The situation of the healthy children offers no cause for rejoicing. They spent most of their vacation under curfew, imprisoned in hot, stuffy, overcrowded houses, usually without anything to entertain themselves with - no computers, no books, no video or other games of any kind.

Nearly a quarter of them are suffering from what the U.S. Agency for International Development (USAID) defined as malnutrition. Most o them receive only the most basic foodstuffs - bread, rice and olive oil - and hardly ever taste vegetables, fruits, meat or dairy products.

Sweets and other childhood delicacies are no more than a distant dream. In the Deheishe refugee camp next to Bethlehem, for example, the only thrill the children had during the vacation was to throw stones at the armored personnel carriers that declared curfew every day.That was a dangerous game.

In the long days under curfew, the children saw what unemployment, humiliation and frustration did to their parents. Some of them could see from their windows as settler children splashed merrily in their swimming pools, while the taps in their own homes yielded water once a week. On the days when curfew was lifted, the Palestinian children were still confined to their towns and villages, with no possibility of visiting friends or relatives in neighboring localities.

Some of them made their way by stealth into Israel, taking their lives in their hands in order to beg or offer cheap items for sale at road junctions, as their families’ breadwinners. They were often caught by soldiers, who humiliated and often beat them.

Many of these children are also suffering from traumas. The scenes of killing and devastation they saw in the Jenin refugee camp or in the Gaza neighborhood where the Israel Air Force dropped a one-ton bomb or in the Nablus casbah will haunt them for life. Even many of those who were not eyewitnesses to such events were exposed to the atrocity images that were broadcast ceaselessly by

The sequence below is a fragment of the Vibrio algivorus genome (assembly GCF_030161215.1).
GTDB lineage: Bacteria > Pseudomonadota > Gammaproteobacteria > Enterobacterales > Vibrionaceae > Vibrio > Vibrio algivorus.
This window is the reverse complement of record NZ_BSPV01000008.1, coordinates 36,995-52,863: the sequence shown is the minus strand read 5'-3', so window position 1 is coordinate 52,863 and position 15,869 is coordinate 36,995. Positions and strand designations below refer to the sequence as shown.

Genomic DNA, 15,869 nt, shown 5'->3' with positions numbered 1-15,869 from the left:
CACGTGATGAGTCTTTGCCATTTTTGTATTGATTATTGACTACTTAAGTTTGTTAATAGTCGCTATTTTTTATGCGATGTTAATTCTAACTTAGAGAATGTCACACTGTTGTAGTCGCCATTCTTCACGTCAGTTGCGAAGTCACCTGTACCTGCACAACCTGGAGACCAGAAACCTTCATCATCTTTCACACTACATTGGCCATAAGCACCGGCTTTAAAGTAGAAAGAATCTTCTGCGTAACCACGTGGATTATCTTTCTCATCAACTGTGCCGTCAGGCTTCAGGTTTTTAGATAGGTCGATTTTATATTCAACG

Arab television stations.

Some of the schools were also damaged. According to the Palestinian Ministry of Education, 145 schools were struck by Israeli army fire and shelling. A case in point is the Abd el-Majid Thaya School just outside Tul Karm, which in recent years has come to be known as the “peace school,” was partially destroyed by tank shells. Some of the teachers were unable to reach the school because of curfew or closure.

Very often the students, too, will not be able to get to their school, and the school year will again be seriously disrupted. In any event, these children have little to look forward to in life. This is the baggage that the Palestinian children will carry, but they are not the only ones who will bear the burden.

2. Occupation without responsibility
Danny Rubinstein

Columnist Mohammed Shaker Abdallah of Al Quds wrote recently with a measure of despair that all signs now show that the Israeli government appears to be succeeding in its campaign against the intifada. He’s not the only one who thinks so. The renewed occupation of the West Bank, which began with Operation Defensive Shield five months ago, has largely succeeded. The IDF and the security forces have managed to change all of the West Bank’s cities from Area A, where the Palestinians had full control, into Area B, where Israel has security control.

There may be a plan for Gaza and Bethlehem first, but its impact on the ground is nil. The IDF behaves inside Palestinian cities as if they owned them. It clamps on curfews, patrols and arrests, conducts punishments like demolishing homes of terrorists, and sometimes assassinates wanted men. But despite the renewed occupation, Israel is not fully in control of the West Bank. The new Israeli policy has accomplished the impossible: having the cake and eating it too. Israel rules over the West Bank but it shirks any responsibility for full control, since the Palestinian Authority continues, at least formally, to function in the civic arena.

The current debate in the crumbling corridors of the Palestinian Authority is over the role of the Elected Council, the name given by the Oslo agreements to what is commonly referred to as the Palestinian Legislative Council. Its 88 members were elected in general elections in early 1996, but it’s been months since it convened because the Israeli authorities refuse to allow all its members convene in either the West Bank or Gaza. Recently there have been some sessions via tele-conferencing, with some members gathering in Ramallah and others in Gaza, but many of the council members say that the council and its committees could do a lot more if they were allowed to meet.